The Circle Review


Circle Jerk

Most films are made with the best of intentions. To entertain, to ponder, or to challenge preconceived notions. But there are films that, despite the purity of their mission statement, fall prey to the same trap affecting most college freshmen who just started taking a philosophy course: they run into the danger of having their head being shoved up their own ass. Two sentences in and already starting the colorful language, that can never be a good omen. But worry not readers, this film isn’t an absolute train wreck, it’s just an insufferable punk who won’t stop flirting with you at a bar by talking about how “real” they are.

We primarily follow Mae (Emma Watson), a small-town girl (living in a lonely world) who recently got a job in customer service for mega-tech company, The Circle, a social networking company a-la-Facebook with Google’s ultra campus and a cult-like mentality similar to Apple all in service of a faux-Steve Jobs, played here by Tom Hanks. The movie starts out with Hanks’ CEO character introducing the company’s latest invention, SeeChange, a series of tiny, satellite-connected cameras that take privacy invasions to new levels that couldn’t even be concocted by George Orwell.  These cameras have everything from microphones to speakers to facial recognition scanners to barometers to everything you also need to watch and control the masses. While suspicious at first, Mae eventually learns to adopt The Circle’s love of transparency and creepy mottos to the point she literally straps a camera to herself to be watched at by the entire world at all times. Of course, this leads her to discovering “dark” secrets about the company through a programmer named Ty (John Boyega) that put a wedge between Mae and her ex-boyfriend (Boyhood‘s Ellar Coltrane), her best friend (Karen Gillian), and her parents (Bill Paxton and Glenne Headly).

“Wow there’s a really great cast! And is that Patton Oswalt? Man, this should be great watching all of these guys interact.” -Me, foolishly before watching this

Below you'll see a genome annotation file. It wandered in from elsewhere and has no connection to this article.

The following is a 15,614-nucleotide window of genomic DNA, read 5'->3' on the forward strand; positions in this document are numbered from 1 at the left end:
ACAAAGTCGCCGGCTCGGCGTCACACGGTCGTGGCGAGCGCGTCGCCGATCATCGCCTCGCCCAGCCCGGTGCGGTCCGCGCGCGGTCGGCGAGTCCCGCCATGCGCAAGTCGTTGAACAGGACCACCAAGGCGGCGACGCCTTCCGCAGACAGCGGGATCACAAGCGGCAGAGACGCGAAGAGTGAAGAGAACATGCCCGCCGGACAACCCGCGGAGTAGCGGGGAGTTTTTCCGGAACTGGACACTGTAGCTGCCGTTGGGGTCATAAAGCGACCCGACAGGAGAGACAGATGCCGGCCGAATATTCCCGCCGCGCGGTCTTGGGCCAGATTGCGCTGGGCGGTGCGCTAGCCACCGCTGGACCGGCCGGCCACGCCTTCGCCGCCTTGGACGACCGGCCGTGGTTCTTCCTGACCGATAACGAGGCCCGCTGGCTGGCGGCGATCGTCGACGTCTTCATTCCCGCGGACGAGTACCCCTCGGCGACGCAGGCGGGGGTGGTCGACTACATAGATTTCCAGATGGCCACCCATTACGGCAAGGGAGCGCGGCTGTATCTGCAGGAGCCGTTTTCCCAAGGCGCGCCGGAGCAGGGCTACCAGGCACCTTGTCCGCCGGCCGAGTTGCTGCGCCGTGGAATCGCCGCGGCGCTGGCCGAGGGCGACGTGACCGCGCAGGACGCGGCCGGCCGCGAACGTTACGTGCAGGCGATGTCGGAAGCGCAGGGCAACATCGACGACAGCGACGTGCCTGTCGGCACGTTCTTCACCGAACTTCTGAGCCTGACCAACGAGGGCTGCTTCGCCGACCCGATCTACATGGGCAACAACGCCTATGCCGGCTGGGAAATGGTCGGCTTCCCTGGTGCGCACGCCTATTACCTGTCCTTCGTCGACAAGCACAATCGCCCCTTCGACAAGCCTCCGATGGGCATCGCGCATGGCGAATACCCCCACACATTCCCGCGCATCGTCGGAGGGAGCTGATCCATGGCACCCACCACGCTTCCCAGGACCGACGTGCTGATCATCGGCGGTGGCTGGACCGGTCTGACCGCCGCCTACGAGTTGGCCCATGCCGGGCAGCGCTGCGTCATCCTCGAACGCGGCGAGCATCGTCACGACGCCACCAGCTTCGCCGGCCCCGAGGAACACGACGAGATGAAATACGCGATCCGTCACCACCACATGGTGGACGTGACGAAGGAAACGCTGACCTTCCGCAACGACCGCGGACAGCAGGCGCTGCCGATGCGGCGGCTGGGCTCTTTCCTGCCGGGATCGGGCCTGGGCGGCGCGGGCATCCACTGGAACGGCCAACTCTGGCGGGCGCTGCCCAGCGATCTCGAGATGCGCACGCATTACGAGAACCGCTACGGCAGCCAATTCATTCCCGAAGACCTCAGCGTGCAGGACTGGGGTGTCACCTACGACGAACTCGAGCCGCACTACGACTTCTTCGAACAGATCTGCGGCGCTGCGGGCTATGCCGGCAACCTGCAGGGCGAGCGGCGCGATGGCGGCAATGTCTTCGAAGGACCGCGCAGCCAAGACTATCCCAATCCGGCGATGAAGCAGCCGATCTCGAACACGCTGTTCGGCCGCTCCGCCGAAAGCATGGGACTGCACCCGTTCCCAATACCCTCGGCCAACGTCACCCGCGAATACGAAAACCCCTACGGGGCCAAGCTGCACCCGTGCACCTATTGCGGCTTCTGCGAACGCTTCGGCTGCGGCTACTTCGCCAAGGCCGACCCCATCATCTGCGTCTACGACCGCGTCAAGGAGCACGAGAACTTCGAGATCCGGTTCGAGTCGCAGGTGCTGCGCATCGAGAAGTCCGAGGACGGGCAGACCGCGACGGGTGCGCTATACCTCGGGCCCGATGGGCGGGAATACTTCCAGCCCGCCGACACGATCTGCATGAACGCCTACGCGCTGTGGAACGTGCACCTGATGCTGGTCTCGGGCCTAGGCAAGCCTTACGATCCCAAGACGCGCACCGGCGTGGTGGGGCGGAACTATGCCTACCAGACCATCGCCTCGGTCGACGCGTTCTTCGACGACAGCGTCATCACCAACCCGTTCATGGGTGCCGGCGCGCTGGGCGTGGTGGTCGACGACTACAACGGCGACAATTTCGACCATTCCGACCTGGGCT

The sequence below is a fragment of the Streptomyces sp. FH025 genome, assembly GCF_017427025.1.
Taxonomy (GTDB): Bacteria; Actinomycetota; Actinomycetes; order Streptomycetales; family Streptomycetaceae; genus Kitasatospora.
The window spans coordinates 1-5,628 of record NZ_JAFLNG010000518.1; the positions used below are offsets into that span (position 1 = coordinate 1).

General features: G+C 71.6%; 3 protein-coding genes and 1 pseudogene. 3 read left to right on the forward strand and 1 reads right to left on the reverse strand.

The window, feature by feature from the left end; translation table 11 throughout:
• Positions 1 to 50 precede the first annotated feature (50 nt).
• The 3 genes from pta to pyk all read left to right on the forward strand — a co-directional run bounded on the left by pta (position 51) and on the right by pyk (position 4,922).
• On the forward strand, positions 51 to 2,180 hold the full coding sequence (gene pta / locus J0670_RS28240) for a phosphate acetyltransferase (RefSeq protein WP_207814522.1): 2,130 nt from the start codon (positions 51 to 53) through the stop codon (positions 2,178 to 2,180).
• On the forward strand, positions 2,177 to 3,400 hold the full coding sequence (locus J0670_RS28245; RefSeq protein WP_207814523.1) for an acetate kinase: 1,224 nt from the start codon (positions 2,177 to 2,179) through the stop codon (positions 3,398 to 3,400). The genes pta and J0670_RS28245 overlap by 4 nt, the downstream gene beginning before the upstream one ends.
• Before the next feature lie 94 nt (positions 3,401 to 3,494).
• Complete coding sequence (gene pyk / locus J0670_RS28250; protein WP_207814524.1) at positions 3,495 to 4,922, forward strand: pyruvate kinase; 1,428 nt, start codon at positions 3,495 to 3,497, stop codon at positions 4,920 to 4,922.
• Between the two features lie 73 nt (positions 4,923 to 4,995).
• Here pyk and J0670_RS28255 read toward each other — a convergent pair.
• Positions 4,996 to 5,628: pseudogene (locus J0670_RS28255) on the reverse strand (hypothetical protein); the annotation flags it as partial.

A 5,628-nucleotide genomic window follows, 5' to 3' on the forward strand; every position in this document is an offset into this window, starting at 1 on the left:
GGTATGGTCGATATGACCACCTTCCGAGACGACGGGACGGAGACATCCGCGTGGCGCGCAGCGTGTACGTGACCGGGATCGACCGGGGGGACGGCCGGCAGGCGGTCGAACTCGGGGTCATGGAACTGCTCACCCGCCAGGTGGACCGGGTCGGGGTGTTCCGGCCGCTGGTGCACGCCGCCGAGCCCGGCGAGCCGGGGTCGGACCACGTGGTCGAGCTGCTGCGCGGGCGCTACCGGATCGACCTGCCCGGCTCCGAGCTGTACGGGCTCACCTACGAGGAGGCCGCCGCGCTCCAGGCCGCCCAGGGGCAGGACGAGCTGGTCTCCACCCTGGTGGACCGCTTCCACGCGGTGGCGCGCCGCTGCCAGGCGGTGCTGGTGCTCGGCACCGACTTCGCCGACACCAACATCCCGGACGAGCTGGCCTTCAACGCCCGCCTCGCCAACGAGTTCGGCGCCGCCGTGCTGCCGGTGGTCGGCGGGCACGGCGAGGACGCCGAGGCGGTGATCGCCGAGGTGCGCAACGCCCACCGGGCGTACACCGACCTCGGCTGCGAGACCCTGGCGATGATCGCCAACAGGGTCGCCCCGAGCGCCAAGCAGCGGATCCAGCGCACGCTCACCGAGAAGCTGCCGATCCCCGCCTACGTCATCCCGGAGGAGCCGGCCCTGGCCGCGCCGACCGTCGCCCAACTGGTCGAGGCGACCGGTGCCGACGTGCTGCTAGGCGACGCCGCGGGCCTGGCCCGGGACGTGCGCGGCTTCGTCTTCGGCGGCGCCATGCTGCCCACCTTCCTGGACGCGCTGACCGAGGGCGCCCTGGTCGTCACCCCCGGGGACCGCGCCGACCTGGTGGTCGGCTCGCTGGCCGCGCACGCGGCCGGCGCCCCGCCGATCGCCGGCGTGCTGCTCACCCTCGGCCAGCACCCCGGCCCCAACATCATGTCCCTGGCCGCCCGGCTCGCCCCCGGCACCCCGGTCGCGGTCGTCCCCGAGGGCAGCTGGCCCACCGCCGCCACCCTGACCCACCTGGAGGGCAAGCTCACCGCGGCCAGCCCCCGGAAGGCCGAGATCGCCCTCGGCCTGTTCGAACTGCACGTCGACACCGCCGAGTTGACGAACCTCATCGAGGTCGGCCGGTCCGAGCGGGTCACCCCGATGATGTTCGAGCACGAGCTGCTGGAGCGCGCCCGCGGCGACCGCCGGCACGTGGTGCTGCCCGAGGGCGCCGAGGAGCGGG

The thing about the premise is, that on paper, the movie sounds like an easy sell because it’s a timely topic. Thanks to the prevalence of smart phones and Faceboook Live, people are literally video tapping every aspect of their lives as well as that of others. Similarly to the dystopian novel, 1984, our lives are being monitored almost at all times; only George Orwell didn’t count on corporations primarily being the keepers of this vast web of invasion of privacy. Hell, the corporation in The Circle uses similar catchphrases to Big Brother like “Knowing is good, knowing everything is better” and talk of “You’re safer when you’re constantly being watched.” I perhaps would not have minded if the film took itself a smidgen less seriously, because it’s po-faced approach to this data collection ironically comes across as a bigger joke than anything you would find on HBO’s Silicon Valley.

See, there’s a cringe-inducing scene where two employees harass Emma Watson’s character about her weekend activities which were either solitary or with her family. The coworkers go back and forth to assure her that she doesn’t NEED to be on The Circle’s campus, it’s just more FUN to be there with all the parties, concerts, and various groups that are organized. It’s here (towards the beginning) that the film’s problems began to reveal themselves to me: this shit is goddamn hysterical, but the music and composition of frame imply something else entirely. See, the film uses a low angle when the coworkers are talking (implies dominance) and a high angle when Watson is talking (implies submission or weakness), while the music played isn’t cheery but more business-like in tone. It creates this dissonance effect where what you’re hearing isn’t matching what you’re seeing on screen. It’s as if the film WANTS you to take this this exchange seriously, even when the screenwriter was intending this to be a far more tongue-in-cheek prod at inter-office relations.

“I mean I don’t know how much more obvious I can be besides drinking a baby on stage”